The Internal Revenue Service is considering requiring some business taxpayers to report uncertain tax positions on their tax returns, according to Commissioner of Internal Revenue Douglas Shulman.
Speaking at the New York State Bar Association Taxation Section Annual Meeting in New York, Shulman said that Announcement 2010-9 would require the reporting of uncertain tax positions at the time a return is filed by business taxpayers that have over $10 million in assets, and that have a financial statement prepared under FIN 48 or other similar accounting standard.
These taxpayers would be required to annually disclose uncertain tax positions in the form of a concise description of those positions and the maximum amount of U.S. income tax exposure if the taxpayers position is not sustained. By concise, we mean a few sentences that inform us of the nature of the issue, and not pages of factual description or legal analysis, he said.
The goals of the proposal are to cut down the time it takes to find issues and complete an audit, ensure that both the IRS and taxpayer spend time discussing the law as it applies to the facts, rather than looking for information, and to help the IRS prioritize the selection of issues and taxpayers for examination, according to Shulman.
Today, we spend up to 25 percent of our time in a large corporate audit searching for issues rather than having a straightforward discussion with the taxpayer about the issues. It would add efficiency to the process if we had access to more complete information earlier in the process regarding the nature and materiality of a taxpayers uncertain tax positions, he explained.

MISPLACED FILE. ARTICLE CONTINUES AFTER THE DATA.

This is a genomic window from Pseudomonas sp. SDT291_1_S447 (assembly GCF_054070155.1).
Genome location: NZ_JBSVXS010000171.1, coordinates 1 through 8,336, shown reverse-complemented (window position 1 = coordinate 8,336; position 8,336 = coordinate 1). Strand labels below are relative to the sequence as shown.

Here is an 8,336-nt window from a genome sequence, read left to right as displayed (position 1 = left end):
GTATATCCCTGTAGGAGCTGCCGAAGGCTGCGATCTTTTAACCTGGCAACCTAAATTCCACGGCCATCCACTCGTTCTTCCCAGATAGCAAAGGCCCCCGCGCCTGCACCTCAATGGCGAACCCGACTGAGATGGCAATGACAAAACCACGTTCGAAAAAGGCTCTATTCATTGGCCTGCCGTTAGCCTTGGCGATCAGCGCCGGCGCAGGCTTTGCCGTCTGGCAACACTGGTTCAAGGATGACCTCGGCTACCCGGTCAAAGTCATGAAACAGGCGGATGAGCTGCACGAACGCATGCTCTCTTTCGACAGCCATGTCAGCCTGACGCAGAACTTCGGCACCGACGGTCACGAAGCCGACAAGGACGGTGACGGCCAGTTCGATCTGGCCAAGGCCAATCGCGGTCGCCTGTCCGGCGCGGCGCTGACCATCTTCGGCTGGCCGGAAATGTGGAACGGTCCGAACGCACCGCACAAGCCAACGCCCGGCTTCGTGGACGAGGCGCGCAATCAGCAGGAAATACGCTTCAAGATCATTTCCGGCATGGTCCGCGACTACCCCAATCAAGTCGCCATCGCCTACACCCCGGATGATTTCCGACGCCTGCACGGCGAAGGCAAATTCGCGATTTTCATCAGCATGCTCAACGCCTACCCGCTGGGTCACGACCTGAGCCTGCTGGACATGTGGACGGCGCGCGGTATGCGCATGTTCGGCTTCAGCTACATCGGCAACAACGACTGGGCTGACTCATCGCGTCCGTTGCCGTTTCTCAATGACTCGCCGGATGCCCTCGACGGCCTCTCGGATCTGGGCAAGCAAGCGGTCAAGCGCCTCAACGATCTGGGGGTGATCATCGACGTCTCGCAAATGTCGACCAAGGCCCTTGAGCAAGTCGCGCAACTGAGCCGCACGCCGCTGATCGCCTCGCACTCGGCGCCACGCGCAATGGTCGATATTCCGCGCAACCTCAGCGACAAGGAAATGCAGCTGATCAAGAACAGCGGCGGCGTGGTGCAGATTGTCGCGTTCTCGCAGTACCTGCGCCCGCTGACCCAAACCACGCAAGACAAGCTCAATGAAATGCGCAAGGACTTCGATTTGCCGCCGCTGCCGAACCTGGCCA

Since affected taxpayers are already required to establish tax reserves for uncertain tax positions in determining their financial statement income under U.S. or foreign accounting standards, the proposal will not be an added burden on taxpayers, Shulman noted.
Just to be clear again, this proposal would not require that taxpayers disclose how strong or weak they regard their tax positions or report to us the amounts they reserved on the books regarding those positions. And, as a very important part of this proposal, the IRS would otherwise retain its longstanding policy of restraint as it applies to tax accrual workpapers, he said.
I think this is a sound proposal that will significantly advance the ball in the transparency area. We understand this proposal will generate a good deal of discussion and debate, and we welcome that, he added. We look forward to public comments and the upcoming dialogue regarding this important announcement.
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